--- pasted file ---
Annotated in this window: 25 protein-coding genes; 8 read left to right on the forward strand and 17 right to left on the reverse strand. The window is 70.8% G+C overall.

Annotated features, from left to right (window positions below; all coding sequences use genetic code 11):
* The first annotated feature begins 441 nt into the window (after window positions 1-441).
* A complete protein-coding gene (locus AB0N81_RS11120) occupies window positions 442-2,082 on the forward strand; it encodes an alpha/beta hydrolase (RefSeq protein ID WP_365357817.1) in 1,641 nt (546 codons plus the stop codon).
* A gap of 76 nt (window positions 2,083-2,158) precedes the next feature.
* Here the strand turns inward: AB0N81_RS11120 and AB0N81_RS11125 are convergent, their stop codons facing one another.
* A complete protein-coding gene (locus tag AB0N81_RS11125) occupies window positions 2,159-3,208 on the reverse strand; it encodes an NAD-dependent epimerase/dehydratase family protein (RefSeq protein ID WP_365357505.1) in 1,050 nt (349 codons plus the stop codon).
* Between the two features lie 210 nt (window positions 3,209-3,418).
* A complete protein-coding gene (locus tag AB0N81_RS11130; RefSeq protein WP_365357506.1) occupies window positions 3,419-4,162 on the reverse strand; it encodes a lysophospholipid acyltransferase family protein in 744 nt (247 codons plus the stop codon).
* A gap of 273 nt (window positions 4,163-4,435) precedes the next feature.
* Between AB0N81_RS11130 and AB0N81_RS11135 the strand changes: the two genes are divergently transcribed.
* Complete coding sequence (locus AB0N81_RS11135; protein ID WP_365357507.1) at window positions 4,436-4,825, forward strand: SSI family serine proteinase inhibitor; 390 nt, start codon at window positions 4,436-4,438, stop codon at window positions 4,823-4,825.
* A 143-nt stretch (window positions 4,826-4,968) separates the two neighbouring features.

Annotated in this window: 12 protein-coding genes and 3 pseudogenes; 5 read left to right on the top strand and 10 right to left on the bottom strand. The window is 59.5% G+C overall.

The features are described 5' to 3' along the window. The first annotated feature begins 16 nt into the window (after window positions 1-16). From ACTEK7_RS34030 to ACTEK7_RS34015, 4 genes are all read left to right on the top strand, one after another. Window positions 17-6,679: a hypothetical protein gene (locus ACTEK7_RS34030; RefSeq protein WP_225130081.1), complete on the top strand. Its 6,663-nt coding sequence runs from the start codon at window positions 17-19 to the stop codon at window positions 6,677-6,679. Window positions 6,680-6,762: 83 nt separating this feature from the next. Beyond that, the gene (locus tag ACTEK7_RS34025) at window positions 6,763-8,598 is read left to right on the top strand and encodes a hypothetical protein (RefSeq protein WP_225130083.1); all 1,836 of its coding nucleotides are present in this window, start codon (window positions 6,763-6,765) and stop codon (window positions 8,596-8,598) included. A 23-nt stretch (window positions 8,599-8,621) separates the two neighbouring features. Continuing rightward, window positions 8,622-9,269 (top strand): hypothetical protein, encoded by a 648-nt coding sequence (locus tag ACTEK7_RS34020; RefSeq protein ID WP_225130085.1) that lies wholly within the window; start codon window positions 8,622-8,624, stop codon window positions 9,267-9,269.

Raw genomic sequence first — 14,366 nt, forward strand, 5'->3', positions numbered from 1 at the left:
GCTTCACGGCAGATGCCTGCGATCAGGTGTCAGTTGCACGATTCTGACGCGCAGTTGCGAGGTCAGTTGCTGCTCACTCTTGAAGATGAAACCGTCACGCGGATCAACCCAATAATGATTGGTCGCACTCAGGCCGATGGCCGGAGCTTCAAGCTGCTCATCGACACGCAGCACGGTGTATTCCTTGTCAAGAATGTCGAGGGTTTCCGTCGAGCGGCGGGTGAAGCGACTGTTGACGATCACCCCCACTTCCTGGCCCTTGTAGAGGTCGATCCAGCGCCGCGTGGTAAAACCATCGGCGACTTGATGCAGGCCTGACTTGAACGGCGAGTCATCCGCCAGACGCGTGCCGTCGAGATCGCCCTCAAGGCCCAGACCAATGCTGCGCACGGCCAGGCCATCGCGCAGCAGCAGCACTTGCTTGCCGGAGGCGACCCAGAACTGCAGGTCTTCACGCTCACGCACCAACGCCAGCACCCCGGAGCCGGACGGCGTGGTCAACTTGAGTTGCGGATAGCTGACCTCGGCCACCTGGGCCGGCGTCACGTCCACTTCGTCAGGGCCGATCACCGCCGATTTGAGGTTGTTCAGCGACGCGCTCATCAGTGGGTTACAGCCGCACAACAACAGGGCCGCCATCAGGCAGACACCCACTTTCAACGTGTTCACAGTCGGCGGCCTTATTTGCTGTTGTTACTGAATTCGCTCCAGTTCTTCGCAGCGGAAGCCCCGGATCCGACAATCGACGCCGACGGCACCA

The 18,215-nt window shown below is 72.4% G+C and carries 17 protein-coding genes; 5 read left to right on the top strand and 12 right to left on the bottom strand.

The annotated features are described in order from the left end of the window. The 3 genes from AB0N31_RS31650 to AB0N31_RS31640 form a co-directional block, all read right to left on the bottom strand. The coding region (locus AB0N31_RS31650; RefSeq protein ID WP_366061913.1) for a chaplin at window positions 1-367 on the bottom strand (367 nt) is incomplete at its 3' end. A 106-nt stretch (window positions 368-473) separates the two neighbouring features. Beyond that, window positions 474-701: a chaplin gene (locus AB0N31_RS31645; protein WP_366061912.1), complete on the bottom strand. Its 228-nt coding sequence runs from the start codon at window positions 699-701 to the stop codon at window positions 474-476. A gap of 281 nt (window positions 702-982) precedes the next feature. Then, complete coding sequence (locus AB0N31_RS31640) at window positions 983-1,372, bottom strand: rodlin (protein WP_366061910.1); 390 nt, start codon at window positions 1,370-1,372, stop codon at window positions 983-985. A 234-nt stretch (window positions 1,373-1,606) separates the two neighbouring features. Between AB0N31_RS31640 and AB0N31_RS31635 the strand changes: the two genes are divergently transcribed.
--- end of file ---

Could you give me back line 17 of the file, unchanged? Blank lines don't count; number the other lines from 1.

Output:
GCTTCACGGCAGATGCCTGCGATCAGGTGTCAGTTGCACGATTCTGACGCGCAGTTGCGAGGTCAGTTGCTGCTCACTCTTGAAGATGAAACCGTCACGCGGATCAACCCAATAATGATTGGTCGCACTCAGGCCGATGGCCGGAGCTTCAAGCTGCTCATCGACACGCAGCACGGTGTATTCCTTGTCAAGAATGTCGAGGGTTTCCGTCGAGCGGCGGGTGAAGCGACTGTTGACGATCACCCCCACTTCCTGGCCCTTGTAGAGGTCGATCCAGCGCCGCGTGGTAAAACCATCGGCGACTTGATGCAGGCCTGACTTGAACGGCGAGTCATCCGCCAGACGCGTGCCGTCGAGATCGCCCTCAAGGCCCAGACCAATGCTGCGCACGGCCAGGCCATCGCGCAGCAGCAGCACTTGCTTGCCGGAGGCGACCCAGAACTGCAGGTCTTCACGCTCACGCACCAACGCCAGCACCCCGGAGCCGGACGGCGTGGTCAACTTGAGTTGCGGATAGCTGACCTCGGCCACCTGGGCCGGCGTCACGTCCACTTCGTCAGGGCCGATCACCGCCGATTTGAGGTTGTTCAGCGACGCGCTCATCAGTGGGTTACAGCCGCACAACAACAGGGCCGCCATCAGGCAGACACCCACTTTCAACGTGTTCACAGTCGGCGGCCTTATTTGCTGTTGTTACTGAATTCGCTCCAGTTCTTCGCAGCGGAAGCCCCGGATCCGACAATCGACGCCGACGGCACCA